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A warm welcome to our new Youth Panel members

Written by Lucy Hayes, Communications and Youth Engagement Manager

ASC’s mission is to transform the lives of young people who stammer, and so we believe that they should be at the heart of everything we do. In October we set up our Youth Panel to give young people who stammer a voice on the issues that matter to them, and give them the opportunity to have their say on what ASC should do to help more young people. After the initial round of recruitment, the panel consisted of 10 great young men aged between 12-21.

Now after a second round of recruitment specially for young women, we now have 5 new members of our Youth Panel, who all talked passionately in their applications about why they wanted to join.

Alex, aged 13 said she joined “to make decisions to help people to understand what it is like to have a stammer and how to cope with a stammer.”

Maya, aged 19 said “I am committed to helping people who have a stammer, and can apply my drive and enthusiasm to the Panel.”

Emily, aged 18 said “I think that raising awareness of stammering through campaigns is equally important in reminding young people that they aren’t alone, and I think social media campaigns are great in this way as they can reach so many people”

Becka, aged 19 said “I really want to raise awareness of stammering because not many people know a lot about it. I want to tell who stammer that they can do it!”

Sami, aged 16 said ”Joining the youth panel would be an utterly amazing experience for me as I really want to help bring a voice to others that stammer and ensure that no one else ever feels that they are the only one that has to deal with this in their everyday lives”

We are so excited to announce our new members on International Women’s day and to have a panel who are a representative voice of young people who stammer.

An Interview with Ben Cleary

By Lucy Hayes, Communications and Youth Engagement Manager

Ben Cleary is a film writer and director from Dublin and his recent short film ‘Stutterer’ has been nominated for an Oscar. We spoke to Ben about making Stutterer and his Oscar nomination.

Tell us about your film-making journey- where did it all start?

 Well I’ve been scribbling ideas for films and characters since I was about eight, but I finally decided to get serious about it in 2010 when I applied for a screenwriting masters to the London Film School. It was a great year and I learnt a load about the craft. From there I began writing shorts for other people to direct and finally saved some money to write and direct my own one.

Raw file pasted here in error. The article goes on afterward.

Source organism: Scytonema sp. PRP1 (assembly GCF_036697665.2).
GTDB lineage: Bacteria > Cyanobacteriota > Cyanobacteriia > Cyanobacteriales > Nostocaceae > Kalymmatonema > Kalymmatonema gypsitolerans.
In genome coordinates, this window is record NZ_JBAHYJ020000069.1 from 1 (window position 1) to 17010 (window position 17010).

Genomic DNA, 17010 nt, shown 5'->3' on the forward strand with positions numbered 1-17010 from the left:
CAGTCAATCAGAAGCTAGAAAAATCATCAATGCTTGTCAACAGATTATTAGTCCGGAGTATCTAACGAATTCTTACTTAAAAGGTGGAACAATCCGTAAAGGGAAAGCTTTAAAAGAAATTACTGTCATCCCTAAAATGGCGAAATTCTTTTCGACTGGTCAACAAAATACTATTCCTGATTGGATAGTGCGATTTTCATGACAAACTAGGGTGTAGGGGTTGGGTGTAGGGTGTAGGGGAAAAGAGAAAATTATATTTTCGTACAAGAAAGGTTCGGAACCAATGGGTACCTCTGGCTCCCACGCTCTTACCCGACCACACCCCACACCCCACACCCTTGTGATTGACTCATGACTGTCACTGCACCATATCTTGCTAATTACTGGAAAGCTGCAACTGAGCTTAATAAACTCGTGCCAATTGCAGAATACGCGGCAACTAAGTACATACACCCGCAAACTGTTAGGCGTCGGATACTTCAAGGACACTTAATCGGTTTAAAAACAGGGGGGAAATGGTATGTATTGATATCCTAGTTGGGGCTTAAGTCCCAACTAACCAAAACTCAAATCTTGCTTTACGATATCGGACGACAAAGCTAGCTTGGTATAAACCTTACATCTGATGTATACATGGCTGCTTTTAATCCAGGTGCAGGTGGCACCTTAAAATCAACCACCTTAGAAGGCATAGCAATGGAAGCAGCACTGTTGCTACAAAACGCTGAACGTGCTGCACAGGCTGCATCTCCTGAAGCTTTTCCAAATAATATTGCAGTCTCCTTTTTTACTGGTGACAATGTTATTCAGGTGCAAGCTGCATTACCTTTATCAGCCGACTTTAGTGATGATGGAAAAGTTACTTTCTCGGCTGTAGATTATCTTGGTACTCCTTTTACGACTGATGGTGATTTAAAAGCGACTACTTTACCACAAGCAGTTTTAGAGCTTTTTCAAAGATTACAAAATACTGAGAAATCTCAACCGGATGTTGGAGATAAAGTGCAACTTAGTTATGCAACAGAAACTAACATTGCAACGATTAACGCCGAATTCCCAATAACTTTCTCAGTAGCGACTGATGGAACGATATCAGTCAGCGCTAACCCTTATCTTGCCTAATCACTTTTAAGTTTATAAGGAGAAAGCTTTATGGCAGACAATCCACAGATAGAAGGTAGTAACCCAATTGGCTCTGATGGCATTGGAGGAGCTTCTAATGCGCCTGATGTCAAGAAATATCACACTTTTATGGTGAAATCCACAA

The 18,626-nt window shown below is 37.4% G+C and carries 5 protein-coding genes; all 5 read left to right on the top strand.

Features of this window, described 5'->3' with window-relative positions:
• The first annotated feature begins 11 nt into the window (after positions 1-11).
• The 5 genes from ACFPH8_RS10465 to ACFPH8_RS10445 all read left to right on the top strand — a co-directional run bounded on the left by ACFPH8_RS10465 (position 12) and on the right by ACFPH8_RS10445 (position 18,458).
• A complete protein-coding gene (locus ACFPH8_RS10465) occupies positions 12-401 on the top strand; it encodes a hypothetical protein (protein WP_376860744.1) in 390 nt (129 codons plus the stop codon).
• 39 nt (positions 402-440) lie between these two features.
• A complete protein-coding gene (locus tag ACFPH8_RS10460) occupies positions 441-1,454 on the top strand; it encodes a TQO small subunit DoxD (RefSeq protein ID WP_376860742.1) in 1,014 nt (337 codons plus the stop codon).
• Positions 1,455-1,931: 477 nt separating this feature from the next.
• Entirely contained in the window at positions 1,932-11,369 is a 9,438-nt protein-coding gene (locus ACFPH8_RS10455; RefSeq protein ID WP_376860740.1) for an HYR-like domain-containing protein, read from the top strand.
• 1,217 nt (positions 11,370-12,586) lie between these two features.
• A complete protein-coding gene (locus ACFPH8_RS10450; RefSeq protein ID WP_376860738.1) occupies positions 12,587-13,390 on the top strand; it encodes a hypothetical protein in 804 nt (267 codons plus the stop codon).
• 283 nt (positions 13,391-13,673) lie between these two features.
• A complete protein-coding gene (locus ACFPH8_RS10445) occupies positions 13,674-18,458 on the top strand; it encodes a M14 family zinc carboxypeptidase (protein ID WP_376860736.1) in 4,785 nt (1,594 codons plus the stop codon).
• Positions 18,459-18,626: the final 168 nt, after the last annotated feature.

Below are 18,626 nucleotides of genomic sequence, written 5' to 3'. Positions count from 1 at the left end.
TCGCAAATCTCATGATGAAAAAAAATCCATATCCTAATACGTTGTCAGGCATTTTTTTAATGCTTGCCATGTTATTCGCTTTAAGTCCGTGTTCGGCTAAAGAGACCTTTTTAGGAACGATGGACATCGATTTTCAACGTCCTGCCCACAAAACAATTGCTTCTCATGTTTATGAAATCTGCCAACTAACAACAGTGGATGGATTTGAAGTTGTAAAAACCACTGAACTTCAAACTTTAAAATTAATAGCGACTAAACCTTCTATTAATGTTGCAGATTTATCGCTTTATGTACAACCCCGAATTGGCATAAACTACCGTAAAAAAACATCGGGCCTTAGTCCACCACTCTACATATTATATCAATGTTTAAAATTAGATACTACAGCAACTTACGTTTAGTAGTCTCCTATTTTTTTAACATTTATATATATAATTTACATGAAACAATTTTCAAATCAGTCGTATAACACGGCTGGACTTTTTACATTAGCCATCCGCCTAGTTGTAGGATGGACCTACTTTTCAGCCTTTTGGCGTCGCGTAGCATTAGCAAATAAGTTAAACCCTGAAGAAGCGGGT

Why did you choose to write a film in which the main character has a stammer?

 Well I saw something online on day that stayed with me. It was a gentleman with a stutter who was speaking about his experiences. He had gotten to the point where the stutter was almost imperceptible when he was speaking to someone face to face, but once he got onto the phone, it came flooding back and he found phone calls immensely difficult. This really struck a chord with me and I began considering how someone faced with the difficulties presented by a speech impediment might navigate through life. And it is this image that opens the film. An extreme close up of a mouth struggling to get words out to an impatient phone operator. But also, growing up I had a friend who had a pretty severe stutter and I remember how difficult that was for him. So you could say I had a bit of a personal connection to the issue too. The more I explored the idea, the more excited and passionate I became about telling this story.  

 How did you do your research and what resources did you find most helpful?

 The vast majority of my research was done online. I would spend hours and hours looking at sites and going through videos on youtube watching these incredibly brave people speaking about their speech difficulties to try to help others. I was sitting in a shared desk studio at the time and there were so many instances where I’d be watching a video and start to tear up and desperately try to hide my tears from the people sitting around me. I still don’t know if they noticed or not! But yeah, it really moved me and it still does even thinking about it now. But also, a lot of my knowledge about it came from experiences of knowing someone with a stutterer and seeing what it can be like from day to day and in certain situations. 

 What have you learnt about stammering through producing ‘Stutterer’?